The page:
An important realization by the listeners was that the talkers did not need to think their ideas had to be very original or carefully phrased before they expressed them. Talkers said they often thought things through while they talked, rather than before. Listeners realized that their own ideas were not inferior to those of the talkers. In their private journals to me for that first week, students said they were totally surprised by the exercise, but that they enjoyed it because they had never before thought carefully about why they adopted their particular roles.
The whole class felt that we should try and create the conditions under which everyone got to participate. It was agreed that this responsibility should be shared and that the instructor should not have to play the role of arbitrator or be the focal point of the discussion. The class as a whole would try to develop good seminaring skills as we went along, monitoring the discussions so that they were not dominated by a few people.
I was apprehensive as to how this early discussion would influence subsequent classes. The next few classes were not promising, with low levels of participation and discussion. But what I then learned from their journals was that a few of the talkers (who are the kinds of students who keep discussions going) had decided to take a vow of complete silence in order not to dominate the discussions and to allow space for the listeners! They said they felt discouraged that the listeners had not immediately picked up the slack. I replied that they had to be patient, and that it is much harder for a listener to talk than for a talker to decide to listen. I suggested that they strive for a balance between domination and silence.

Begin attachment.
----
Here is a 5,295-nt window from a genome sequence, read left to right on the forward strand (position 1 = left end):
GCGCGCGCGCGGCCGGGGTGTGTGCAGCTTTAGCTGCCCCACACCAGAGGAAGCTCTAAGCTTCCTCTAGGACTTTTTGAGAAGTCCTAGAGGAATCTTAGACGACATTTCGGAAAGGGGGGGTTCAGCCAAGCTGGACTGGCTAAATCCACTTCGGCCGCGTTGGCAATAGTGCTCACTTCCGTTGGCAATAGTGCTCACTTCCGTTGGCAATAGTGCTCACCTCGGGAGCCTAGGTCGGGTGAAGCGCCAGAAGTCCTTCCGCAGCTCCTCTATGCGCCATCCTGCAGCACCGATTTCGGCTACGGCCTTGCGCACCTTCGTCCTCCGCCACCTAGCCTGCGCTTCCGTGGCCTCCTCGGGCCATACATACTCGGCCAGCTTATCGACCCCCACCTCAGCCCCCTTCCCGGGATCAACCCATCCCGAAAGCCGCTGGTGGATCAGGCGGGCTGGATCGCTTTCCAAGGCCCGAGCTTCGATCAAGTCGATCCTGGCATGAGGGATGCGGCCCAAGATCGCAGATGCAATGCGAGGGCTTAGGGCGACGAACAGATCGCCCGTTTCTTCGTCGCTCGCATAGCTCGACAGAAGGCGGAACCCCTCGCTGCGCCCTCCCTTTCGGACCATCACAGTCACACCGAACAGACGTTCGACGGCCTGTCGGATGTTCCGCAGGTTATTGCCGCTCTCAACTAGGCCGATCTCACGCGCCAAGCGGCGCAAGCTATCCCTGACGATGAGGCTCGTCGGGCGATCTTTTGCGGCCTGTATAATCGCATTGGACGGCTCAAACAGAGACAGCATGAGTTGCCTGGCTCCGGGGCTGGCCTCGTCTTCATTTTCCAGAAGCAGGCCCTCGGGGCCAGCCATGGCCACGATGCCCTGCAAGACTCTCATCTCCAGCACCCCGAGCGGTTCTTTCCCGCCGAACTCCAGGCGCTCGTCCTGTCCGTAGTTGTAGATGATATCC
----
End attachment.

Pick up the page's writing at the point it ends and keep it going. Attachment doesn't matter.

The discussions got much better as the semester progressed, with the distinction between the talkers and listeners getting blurred but not eliminated. Almost all the listeners seemed to feel much more at ease in speaking and one or two of them even started talking to such an extent that they were accused (in good humor) of having "crossed over" to the talkers.
In a review discussion at the end of the semester, students said that this initial discussion had had a major impact on how they viewed their role in the seminar. It had made them more self-reflective and conscious of how their actions influenced that of others. They wished that it would be done in other classes as well.
Associate Director, UCITE
University Center for Innovation in Teaching and Education
Case Western Reserve University
Cleveland, OH 44106-7025